I'm beginning to see that research is scary for a lot of reflexologists. Not only is it scary because of the jargon that is used, which is what you might expect, but also that it can be scary for other reasons. For example, lots of reflexologists are curious about research. Lots of reflexologists want to see research backing up what they have seen in practice. But what if research doesn't back these findings up? what if....horror of horrors, research finds that the effects don't really exist?. Research still needs to be carried out though. You can't do research solely on the basis of the expectation of positive results. And even if a negative result is returned, there's still the research which needs to show exactly what is going on, because reflexologists the world over ARE seeing positive results in a whole range of ways. the question is why? or how? and we need to honestly research ALL the possible reasons for this, including placebo effects.
I'm trying to decide how best to display the list of research papers on this website. Should I display them by date? or should I display them by publication? Perhaps people would be more interested if I listed the health conditions explored in the research? I am assuming there are reflexologists and other interested parties out there in world wide web-land who are interested in reflexology research, but of course I could be completely wrong. Maybe its just me.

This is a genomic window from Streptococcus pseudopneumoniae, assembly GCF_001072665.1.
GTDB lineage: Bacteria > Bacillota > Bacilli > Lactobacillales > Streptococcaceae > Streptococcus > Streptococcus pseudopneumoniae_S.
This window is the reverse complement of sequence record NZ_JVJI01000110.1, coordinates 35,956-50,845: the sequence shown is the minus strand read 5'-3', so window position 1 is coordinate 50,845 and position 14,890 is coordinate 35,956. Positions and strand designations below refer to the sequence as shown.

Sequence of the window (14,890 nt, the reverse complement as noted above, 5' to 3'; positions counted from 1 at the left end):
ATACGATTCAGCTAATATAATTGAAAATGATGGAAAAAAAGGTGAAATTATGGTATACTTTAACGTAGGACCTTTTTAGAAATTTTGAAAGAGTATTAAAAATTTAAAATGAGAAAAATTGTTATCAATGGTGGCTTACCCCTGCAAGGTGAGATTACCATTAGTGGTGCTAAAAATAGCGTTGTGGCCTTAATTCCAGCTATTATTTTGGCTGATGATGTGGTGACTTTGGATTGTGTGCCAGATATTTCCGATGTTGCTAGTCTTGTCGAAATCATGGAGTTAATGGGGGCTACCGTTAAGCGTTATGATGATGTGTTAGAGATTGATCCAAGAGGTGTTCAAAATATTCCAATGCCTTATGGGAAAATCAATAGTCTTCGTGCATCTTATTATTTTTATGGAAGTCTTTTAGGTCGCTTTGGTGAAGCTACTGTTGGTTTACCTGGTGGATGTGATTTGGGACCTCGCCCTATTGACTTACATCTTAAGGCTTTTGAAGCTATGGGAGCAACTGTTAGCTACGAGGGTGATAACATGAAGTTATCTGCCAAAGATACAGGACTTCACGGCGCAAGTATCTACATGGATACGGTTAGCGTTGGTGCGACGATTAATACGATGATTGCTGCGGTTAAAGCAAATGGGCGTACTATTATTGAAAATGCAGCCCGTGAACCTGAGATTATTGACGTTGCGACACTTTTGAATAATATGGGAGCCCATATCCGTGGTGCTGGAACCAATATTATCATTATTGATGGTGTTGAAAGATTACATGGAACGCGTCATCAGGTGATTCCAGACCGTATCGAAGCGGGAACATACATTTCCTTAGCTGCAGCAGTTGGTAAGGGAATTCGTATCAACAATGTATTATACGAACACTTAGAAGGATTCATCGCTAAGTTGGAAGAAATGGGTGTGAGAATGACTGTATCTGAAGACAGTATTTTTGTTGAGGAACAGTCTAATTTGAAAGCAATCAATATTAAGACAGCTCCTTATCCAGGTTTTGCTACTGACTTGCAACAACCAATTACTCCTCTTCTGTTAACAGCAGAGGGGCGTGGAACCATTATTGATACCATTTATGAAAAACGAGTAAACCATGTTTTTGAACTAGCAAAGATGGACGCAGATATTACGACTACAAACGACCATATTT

Welcome to the reflexscience blog. We are passionate about reflexology. Not in the usual sense. That is the fluffy, “let’s get rid of all your toxins” …. sense. we mean in the ‘ what exactly is going on when reflexology is carried out ’….sense. We believe that the therapy has much to offer us within healthcare, but we think it has been hyped up into something it really isn’t, and this ‘hype’ is driving its credibility into the ground.
Warning: This blog will occasionally contain rants.
We hope that it will also entertain, through sharing of interesting photographs (warning, they will mostly be of feet), some humour,
some cutting edge research, and hopefully , much debate.
We hope that people will feel able to share their experiences of
reflexology and reflexologists (good and bad) and perhaps interesting
photographs (yes, we mean feet), and that we can between us, change the view of reflexology for the better.
We should probably say, I am involved in reflexology research at
an academic level, and I strongly believe that the evidence base needs to be built before reflexology can take its place alongside traditional medical
approaches to health and healing.